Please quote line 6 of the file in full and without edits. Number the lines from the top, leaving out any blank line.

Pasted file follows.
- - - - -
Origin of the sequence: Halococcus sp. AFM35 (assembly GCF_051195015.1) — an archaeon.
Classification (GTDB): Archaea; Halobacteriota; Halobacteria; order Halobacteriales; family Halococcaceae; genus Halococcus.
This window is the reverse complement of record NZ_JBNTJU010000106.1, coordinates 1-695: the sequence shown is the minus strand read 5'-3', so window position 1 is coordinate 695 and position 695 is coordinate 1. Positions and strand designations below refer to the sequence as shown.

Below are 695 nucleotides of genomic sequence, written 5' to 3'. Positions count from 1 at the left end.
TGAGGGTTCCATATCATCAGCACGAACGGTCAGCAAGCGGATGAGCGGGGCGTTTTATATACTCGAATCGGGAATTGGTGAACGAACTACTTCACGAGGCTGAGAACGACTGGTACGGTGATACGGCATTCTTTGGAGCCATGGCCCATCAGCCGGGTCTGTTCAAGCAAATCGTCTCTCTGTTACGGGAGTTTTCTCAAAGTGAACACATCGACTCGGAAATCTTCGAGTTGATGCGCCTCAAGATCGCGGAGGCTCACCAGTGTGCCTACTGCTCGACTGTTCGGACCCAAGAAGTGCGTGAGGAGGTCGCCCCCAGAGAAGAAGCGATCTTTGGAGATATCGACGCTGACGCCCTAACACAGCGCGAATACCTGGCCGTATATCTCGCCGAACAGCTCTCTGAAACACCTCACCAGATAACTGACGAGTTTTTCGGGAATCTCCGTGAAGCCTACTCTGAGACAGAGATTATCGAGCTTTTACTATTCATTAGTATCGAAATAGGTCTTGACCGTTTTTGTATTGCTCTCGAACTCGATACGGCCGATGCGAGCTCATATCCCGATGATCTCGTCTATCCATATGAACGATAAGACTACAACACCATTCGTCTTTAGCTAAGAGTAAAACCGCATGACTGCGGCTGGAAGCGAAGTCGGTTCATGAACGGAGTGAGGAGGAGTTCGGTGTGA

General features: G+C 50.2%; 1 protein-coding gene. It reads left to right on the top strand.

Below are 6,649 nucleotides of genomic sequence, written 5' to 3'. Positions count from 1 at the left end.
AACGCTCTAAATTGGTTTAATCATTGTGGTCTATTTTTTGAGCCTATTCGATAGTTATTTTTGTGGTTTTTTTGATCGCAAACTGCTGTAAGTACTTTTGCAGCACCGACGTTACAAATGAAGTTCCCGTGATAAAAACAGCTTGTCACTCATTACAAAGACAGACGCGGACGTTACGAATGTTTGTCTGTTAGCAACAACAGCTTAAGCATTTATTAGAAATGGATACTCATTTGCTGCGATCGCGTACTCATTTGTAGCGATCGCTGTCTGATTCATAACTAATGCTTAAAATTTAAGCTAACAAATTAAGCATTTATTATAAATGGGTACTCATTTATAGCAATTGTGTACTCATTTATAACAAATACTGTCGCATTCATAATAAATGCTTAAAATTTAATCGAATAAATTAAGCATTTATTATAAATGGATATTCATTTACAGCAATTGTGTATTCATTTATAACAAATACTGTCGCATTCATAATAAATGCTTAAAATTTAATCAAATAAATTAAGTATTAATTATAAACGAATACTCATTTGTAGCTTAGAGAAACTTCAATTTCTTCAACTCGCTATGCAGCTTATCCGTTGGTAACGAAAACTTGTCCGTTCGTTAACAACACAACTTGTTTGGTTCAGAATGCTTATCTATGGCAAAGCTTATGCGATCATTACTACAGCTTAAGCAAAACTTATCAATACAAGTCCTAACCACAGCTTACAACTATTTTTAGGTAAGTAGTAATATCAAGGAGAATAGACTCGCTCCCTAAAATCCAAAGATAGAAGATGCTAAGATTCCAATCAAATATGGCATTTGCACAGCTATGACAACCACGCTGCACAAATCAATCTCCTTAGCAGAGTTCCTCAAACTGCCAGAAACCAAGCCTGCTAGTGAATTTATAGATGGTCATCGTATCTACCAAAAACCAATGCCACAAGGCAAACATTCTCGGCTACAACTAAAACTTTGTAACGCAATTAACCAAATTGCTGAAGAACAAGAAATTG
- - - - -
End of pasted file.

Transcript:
General features: G+C 50.2%; 1 protein-coding gene. It reads left to right on the top strand.